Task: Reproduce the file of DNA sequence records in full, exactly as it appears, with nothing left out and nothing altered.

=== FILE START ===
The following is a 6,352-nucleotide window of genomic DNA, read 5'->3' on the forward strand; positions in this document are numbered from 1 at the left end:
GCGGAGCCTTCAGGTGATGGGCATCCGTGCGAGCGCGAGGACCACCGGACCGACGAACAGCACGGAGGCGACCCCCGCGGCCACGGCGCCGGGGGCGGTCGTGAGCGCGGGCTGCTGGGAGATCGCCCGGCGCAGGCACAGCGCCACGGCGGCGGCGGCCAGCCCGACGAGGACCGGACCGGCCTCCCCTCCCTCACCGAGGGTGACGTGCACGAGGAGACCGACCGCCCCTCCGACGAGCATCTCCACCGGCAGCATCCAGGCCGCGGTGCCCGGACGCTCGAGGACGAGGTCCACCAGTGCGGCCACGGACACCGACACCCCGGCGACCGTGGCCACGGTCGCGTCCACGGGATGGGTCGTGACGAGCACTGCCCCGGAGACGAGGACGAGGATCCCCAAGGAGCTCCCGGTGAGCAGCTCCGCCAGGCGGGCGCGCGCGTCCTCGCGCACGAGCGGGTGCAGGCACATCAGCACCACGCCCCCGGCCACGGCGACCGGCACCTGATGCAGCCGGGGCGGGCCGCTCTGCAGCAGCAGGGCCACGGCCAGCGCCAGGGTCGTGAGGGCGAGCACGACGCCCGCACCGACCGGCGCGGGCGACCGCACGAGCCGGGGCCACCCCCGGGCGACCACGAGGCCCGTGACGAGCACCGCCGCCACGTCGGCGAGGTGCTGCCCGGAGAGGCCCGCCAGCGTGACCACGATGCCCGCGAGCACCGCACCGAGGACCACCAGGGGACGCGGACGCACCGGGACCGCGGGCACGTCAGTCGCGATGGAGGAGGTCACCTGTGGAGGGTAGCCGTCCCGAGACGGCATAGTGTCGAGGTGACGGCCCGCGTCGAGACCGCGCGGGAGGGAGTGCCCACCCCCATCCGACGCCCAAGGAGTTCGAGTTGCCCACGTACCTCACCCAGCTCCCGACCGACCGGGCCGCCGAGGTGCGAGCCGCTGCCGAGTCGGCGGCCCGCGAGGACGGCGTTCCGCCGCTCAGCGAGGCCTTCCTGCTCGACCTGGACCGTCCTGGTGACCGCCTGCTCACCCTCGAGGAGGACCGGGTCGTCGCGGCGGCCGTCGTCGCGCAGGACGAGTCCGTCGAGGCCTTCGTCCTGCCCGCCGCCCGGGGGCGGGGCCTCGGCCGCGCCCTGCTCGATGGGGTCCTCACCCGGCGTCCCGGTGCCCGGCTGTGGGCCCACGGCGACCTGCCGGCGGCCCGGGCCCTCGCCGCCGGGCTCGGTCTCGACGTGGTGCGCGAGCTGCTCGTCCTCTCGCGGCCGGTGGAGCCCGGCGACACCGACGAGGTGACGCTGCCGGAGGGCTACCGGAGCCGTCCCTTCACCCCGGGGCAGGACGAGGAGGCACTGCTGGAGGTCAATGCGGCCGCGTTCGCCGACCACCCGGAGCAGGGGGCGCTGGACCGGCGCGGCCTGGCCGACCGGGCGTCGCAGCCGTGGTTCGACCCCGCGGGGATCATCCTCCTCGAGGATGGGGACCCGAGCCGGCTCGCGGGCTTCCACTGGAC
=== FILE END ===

The following is a 6,352-nucleotide window of genomic DNA, read 5'->3' on the forward strand; positions in this document are numbered from 1 at the left end:
GCGGAGCCTTCAGGTGATGGGCATCCGTGCGAGCGCGAGGACCACCGGACCGACGAACAGCACGGAGGCGACCCCCGCGGCCACGGCGCCGGGGGCGGTCGTGAGCGCGGGCTGCTGGGAGATCGCCCGGCGCAGGCACAGCGCCACGGCGGCGGCGGCCAGCCCGACGAGGACCGGACCGGCCTCCCCTCCCTCACCGAGGGTGACGTGCACGAGGAGACCGACCGCCCCTCCGACGAGCATCTCCACCGGCAGCATCCAGGCCGCGGTGCCCGGACGCTCGAGGACGAGGTCCACCAGTGCGGCCACGGACACCGACACCCCGGCGACCGTGGCCACGGTCGCGTCCACGGGATGGGTCGTGACGAGCACTGCCCCGGAGACGAGGACGAGGATCCCCAAGGAGCTCCCGGTGAGCAGCTCCGCCAGGCGGGCGCGCGCGTCCTCGCGCACGAGCGGGTGCAGGCACATCAGCACCACGCCCCCGGCCACGGCGACCGGCACCTGATGCAGCCGGGGCGGGCCGCTCTGCAGCAGCAGGGCCACGGCCAGCGCCAGGGTCGTGAGGGCGAGCACGACGCCCGCACCGACCGGCGCGGGCGACCGCACGAGCCGGGGCCACCCCCGGGCGACCACGAGGCCCGTGACGAGCACCGCCGCCACGTCGGCGAGGTGCTGCCCGGAGAGGCCCGCCAGCGTGACCACGATGCCCGCGAGCACCGCACCGAGGACCACCAGGGGACGCGGACGCACCGGGACCGCGGGCACGTCAGTCGCGATGGAGGAGGTCACCTGTGGAGGGTAGCCGTCCCGAGACGGCATAGTGTCGAGGTGACGGCCCGCGTCGAGACCGCGCGGGAGGGAGTGCCCACCCCCATCCGACGCCCAAGGAGTTCGAGTTGCCCACGTACCTCACCCAGCTCCCGACCGACCGGGCCGCCGAGGTGCGAGCCGCTGCCGAGTCGGCGGCCCGCGAGGACGGCGTTCCGCCGCTCAGCGAGGCCTTCCTGCTCGACCTGGACCGTCCTGGTGACCGCCTGCTCACCCTCGAGGAGGACCGGGTCGTCGCGGCGGCCGTCGTCGCGCAGGACGAGTCCGTCGAGGCCTTCGTCCTGCCCGCCGCCCGGGGGCGGGGCCTCGGCCGCGCCCTGCTCGATGGGGTCCTCACCCGGCGTCCCGGTGCCCGGCTGTGGGCCCACGGCGACCTGCCGGCGGCCCGGGCCCTCGCCGCCGGGCTCGGTCTCGACGTGGTGCGCGAGCTGCTCGTCCTCTCGCGGCCGGTGGAGCCCGGCGACACCGACGAGGTGACGCTGCCGGAGGGCTACCGGAGCCGTCCCTTCACCCCGGGGCAGGACGAGGAGGCACTGCTGGAGGTCAATGCGGCCGCGTTCGCCGACCACCCGGAGCAGGGGGCGCTGGACCGGCGCGGCCTGGCCGACCGGGCGTCGCAGCCGTGGTTCGACCCCGCGGGGATCATCCTCCTCGAGGATGGGGACCCGAGCCGGCTCGCGGGCTTCCACTGGAC